Low income home-owners also did not have sufficient incentive to improve energy efficiency, because these households were eligible for heating costs compensation. Although the Lithuanian Government had attempted to implement renovation programmes, these were relatively expensive and were discontinued.

An assessment report in 2014 identified the need to renovate approximately 7,000 multi-apartment buildings, which would cost more than €1.3 billion. Public funds alone are not sufficient to meet such a financial demand, so that an instrument that uses public funds more efficiently was required.
Finally, a key challenge of setting up a new renovation programme was to raise public awareness of the benefits of renovations, so that home-owners would become more engaged.

In May 2015, Jessica II was established as a follow-up fund to JESSICA I with €150 million of 2014-2020 European Structural and Investment Funds. Jessica II closely follows JESSICA I’s objective, form and product, namely to finance energy efficiency projects in residential housing in Lithuania through preferential loans.

The priority for Jessica II was to maximise the leverage of its assets through private finance in order to minimise national public contributions to the scheme. To this end, the fund manager (the European Investment Bank) created a specific instrument called ‘pre-financings’, which are secured by the future re-flows from the Jessica II portfolio. This instrument was used to attract €180 million of resources from financial intermediaries, including commercial banks and a public agency. This was the first time that these institutions took risks on these type of loans in Lithuania. As a next step, the European Investment Bank has developed a first-loss portfolio guarantee instrument, which aims to attract even more private funding. As of March 2018, nearly 700 multi-apartment buildings have successfully finished modernisation renovations, while renovation of another 400 multi-apartment buildings are expected to be financed with the available funds.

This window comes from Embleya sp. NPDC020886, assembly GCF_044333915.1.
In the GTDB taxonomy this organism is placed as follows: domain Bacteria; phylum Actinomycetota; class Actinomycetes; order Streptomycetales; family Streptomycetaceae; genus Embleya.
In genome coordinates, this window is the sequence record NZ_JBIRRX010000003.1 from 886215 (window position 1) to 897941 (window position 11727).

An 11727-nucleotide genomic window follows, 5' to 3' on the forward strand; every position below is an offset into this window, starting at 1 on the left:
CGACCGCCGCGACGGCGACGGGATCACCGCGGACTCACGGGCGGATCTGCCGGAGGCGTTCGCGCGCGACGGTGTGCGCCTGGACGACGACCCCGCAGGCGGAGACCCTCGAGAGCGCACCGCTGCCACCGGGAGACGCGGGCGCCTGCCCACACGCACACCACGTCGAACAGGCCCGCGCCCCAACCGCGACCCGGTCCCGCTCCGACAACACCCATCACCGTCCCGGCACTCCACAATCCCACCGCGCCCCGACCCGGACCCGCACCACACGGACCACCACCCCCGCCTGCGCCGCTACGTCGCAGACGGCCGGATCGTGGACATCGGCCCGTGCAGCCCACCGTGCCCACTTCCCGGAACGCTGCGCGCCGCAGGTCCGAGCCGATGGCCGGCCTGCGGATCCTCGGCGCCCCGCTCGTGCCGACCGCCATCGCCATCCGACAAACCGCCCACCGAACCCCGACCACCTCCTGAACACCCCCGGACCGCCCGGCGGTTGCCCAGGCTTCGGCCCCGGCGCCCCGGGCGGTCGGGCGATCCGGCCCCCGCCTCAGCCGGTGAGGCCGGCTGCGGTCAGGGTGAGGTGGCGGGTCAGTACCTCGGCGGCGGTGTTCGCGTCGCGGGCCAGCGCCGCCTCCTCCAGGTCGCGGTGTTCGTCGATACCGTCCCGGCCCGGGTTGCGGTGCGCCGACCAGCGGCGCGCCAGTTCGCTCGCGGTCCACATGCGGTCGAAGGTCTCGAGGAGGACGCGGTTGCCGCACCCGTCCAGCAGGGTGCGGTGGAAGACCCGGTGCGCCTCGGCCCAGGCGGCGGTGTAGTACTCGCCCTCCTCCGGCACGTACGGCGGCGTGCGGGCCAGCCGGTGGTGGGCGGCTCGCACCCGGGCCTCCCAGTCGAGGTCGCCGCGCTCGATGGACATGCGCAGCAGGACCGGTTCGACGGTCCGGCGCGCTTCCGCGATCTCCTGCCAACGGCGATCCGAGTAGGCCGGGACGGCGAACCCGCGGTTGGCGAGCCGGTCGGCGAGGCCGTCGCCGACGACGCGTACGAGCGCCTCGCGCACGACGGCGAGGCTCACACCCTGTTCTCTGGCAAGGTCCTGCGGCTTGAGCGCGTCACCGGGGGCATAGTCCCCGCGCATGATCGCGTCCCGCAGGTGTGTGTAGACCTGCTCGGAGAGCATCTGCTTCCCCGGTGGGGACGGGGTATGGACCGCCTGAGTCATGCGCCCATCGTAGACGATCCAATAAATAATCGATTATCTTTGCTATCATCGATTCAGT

Actors involved

  • Lithuanian Government
  • European Investment Bank
  • Financial intermediaries (commercial banks and public agencies)
  • Ministry of Finance and Ministry of Environment
  • National housing cooperatives and home-owners


Under JESSICA I, €265 million (consisting of EU structural funds, Lithuanian national funds, private contributions and revolved reflows) has been fully committed and over 1,000 multi-apartment buildings across Lithuania have completed energy efficiency modernisation renovations. All of Lithuania’s 60 municipalities have participated in the Modernisation Programme. JESSICA I enjoyed wide public support at national and municipal level, and attracted domestic attention and international recognition as a successful financial instrument for energy efficiency in housing. The Modernisation Programme was recognised as strategically important in view of the impact of energy efficiency measures on energy demand reduction and thus indirectly on energy security and independence. In addition, the programme had a positive effect on job creation and economic growth. Hence, the Lithuanian Government was eager to continue with the Modernisation Programme.

Overall achievements:

  • Number of households with improved energy consumption classification (as of March 2018): 47,000
  • Total annual reduction of greenhouse gas emissions: 81,000 tCO2 equivalent
  • Number of loans provided for renovation of multi-apartment buildings: 2,070


Additional Benefits include: